Serial Reading of Young People’s Problems Chapter 27 – What Is the Comfort?

Serial Reading of Young People’s Problems

Chapter 27 – What Is the Comfort?

Heidelberg Catechism Question 1: What is your only comfort in life and in death?

Answer: That I am not my own, but belong – body and soul, in life and in death – to my faithful Savior, Jesus Christ. … He also watches over me in such a way that not a hair can fall from my head without the will of my Father in heaven; in fact, all things must work together for my salvation.

There is more to the answer above; the excerpt quoted is quite applicable to J.R. Miller’s comments for today. Once again I urge you to go to the full text for Pastor Miller’s wise instruction found in a narrative that is both disquieting and challenging to our faith and life perspective.

There are few who live an insular life devoid of problems and severe suffering. Many a time we encounter either in ourselves or near friends and family burdensome tragedies that challenge our faith. In this story Pastor Miller brings us face to face to that heart-probing question “What is Comfort”, or better yet, “what is your only comfort in life and in death? The question ought to give us pause. Miller’s story is of a young man, his life and death and its impact upon others.

“He had just completed his long course of preparation. He had been graduated from the University, and then from the Theological Seminary. He had been called as pastor of an interesting church, and had been ordained and installed. Then almost immediately, he became ill. He was tenderly watched over. The best medical skill was procured in his behalf, and all that could be done, was done. But all availed not. One October day, he sank away into the quietness and stillness of death. Truly it seemed a mysterious providence.”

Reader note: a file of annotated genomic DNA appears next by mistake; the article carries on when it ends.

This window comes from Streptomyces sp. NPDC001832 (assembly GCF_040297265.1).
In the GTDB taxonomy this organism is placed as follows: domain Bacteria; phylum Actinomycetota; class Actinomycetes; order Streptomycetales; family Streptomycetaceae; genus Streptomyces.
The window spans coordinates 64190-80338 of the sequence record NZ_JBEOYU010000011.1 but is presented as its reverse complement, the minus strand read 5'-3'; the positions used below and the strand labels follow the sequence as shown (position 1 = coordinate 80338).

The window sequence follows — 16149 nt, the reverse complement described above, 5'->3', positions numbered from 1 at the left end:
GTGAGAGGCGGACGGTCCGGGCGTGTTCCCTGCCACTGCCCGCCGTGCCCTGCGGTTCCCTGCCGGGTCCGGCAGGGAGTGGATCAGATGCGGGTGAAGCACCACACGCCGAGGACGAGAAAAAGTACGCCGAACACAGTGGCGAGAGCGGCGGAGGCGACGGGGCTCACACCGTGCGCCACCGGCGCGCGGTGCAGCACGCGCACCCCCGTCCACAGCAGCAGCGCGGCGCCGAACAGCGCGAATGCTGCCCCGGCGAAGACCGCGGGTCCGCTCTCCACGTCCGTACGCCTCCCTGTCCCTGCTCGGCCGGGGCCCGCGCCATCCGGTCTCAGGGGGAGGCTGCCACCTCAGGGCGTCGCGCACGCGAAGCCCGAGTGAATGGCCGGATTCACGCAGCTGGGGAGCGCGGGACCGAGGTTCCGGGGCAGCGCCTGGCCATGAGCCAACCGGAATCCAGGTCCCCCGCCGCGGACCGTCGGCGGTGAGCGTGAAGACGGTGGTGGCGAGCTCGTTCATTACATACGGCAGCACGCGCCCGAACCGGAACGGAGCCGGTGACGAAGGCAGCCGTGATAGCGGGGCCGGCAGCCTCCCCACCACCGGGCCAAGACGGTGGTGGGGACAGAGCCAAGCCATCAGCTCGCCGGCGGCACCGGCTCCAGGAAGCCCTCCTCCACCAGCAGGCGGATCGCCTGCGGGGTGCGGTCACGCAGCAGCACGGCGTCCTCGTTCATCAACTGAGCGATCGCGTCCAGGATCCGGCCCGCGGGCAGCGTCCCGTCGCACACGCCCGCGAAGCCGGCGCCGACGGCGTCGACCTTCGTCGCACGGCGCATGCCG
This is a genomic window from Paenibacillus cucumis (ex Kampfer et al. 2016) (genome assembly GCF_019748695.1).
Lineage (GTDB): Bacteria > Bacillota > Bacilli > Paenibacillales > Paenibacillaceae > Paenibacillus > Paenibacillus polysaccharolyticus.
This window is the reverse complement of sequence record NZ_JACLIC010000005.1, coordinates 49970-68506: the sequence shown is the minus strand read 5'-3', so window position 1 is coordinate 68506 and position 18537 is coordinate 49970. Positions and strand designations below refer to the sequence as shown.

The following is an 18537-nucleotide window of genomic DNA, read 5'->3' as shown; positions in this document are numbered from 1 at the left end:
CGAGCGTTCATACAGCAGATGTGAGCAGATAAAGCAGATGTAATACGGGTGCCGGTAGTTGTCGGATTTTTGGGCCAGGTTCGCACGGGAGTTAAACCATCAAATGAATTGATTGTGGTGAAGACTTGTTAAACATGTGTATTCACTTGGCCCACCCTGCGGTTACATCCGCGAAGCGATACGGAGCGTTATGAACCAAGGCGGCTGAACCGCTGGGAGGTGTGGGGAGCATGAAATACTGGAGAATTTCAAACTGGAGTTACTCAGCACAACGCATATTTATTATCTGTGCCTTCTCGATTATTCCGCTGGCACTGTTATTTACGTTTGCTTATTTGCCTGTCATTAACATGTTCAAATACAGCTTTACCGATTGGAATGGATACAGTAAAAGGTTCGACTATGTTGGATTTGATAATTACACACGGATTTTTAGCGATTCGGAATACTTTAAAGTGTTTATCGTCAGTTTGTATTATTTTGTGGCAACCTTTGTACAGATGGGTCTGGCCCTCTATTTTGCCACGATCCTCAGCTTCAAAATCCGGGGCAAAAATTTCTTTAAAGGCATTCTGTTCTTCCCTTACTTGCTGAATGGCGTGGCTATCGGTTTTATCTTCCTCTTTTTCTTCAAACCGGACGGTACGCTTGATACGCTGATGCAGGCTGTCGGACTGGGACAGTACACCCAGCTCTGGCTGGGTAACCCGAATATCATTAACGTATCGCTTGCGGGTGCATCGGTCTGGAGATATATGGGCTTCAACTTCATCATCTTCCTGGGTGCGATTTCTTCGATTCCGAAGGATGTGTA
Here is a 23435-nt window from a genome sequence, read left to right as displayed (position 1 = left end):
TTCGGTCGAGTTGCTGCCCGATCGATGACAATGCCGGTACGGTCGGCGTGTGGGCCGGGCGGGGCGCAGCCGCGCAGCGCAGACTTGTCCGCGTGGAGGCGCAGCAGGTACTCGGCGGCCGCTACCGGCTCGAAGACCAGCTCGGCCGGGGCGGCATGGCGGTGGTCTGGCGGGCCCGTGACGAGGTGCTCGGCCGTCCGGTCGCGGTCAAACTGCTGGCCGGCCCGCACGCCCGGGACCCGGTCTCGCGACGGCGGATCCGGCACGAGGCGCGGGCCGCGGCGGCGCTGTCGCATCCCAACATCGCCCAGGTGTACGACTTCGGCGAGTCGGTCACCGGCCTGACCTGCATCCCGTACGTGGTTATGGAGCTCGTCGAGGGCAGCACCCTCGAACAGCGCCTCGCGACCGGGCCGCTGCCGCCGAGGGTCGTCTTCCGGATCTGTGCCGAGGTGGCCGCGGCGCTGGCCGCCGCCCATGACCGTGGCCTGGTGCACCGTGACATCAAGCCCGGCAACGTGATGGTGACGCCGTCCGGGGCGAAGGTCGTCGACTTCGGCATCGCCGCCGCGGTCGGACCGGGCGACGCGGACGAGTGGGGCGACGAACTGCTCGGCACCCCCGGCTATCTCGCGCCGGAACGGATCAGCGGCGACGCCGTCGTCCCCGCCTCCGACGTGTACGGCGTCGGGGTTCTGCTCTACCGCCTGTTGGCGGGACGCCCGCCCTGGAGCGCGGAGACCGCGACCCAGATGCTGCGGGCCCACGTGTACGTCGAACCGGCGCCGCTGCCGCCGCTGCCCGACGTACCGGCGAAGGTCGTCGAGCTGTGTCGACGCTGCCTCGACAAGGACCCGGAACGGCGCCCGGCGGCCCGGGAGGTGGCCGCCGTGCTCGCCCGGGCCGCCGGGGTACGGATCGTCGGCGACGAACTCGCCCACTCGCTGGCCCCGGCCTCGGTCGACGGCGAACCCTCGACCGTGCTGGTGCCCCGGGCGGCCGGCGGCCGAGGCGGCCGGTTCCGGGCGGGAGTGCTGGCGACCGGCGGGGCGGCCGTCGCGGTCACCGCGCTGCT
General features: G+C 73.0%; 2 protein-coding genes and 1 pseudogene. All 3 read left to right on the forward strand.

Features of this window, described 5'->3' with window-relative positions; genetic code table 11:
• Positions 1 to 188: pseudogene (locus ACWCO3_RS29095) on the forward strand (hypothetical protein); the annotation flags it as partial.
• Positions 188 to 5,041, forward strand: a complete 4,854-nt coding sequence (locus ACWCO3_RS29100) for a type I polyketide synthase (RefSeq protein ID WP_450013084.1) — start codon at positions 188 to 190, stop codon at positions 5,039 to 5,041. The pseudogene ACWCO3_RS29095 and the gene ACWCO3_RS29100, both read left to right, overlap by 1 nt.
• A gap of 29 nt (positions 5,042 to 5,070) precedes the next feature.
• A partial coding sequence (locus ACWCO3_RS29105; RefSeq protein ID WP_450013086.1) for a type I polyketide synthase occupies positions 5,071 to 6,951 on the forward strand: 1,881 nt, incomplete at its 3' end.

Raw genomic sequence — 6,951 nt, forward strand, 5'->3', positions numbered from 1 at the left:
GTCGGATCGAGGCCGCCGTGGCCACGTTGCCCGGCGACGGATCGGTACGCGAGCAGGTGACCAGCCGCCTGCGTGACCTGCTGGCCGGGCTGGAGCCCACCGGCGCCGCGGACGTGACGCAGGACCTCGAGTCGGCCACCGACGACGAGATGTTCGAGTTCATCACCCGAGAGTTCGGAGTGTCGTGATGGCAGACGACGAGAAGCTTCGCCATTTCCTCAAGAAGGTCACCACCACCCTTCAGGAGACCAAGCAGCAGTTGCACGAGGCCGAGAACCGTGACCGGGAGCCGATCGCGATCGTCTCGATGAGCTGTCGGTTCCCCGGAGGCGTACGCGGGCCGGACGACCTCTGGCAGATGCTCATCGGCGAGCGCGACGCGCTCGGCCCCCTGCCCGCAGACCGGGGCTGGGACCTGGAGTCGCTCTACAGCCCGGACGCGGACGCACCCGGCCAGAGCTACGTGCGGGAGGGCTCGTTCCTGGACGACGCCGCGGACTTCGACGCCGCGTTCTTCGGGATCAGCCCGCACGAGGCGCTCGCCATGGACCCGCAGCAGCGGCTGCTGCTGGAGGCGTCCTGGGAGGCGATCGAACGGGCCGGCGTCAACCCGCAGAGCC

This is a story not only about the tragedy of a promising life spent so quickly, but of a parent’s crushed hopes and aspirations as well. It also tells of a “young maiden’s ‘sweet dream’ unrealized; of broken hopes folded up and shut away in [her loved one’s] coffin.”

What are we to make of such things? As much as we would want to deny it, we are surrounded by similar sorrows in our own life and times. And as those who belong to Christ we must concur with Miller that such a thing “was no accident, no surprise to God; it came as part of the divine plan for their two young lives.” The key to this faith-affirming thought is knowing that “the years of love had their part in the building up of the character, and the culture of the spirit, of him who was called to higher service.”

As such, we are reminded “that the trial of your faith, [is] much more precious than of gold that perishes, though it be tried with fire” (1 Pet 1:7). From this narrative and the Scriptures we understand that the events of our lives – confrontations and sufferings encountered not only give shape to, but reveal our true “character,” who we are and what we “truly” believe in faith and practice (2 Pet 1: 3). Our true comfort is made evident in how we respond to life’s unavoidable realities. Such things reveal the depth and degree of our faith, our inward ability to explain our “only comfort in life and death” in a Christ-honoring manner.

Find the full text on Grace Gems at:

Chapter 28 – Learning Contentment

 (to be continued)

— Joe LoGiudice, Principal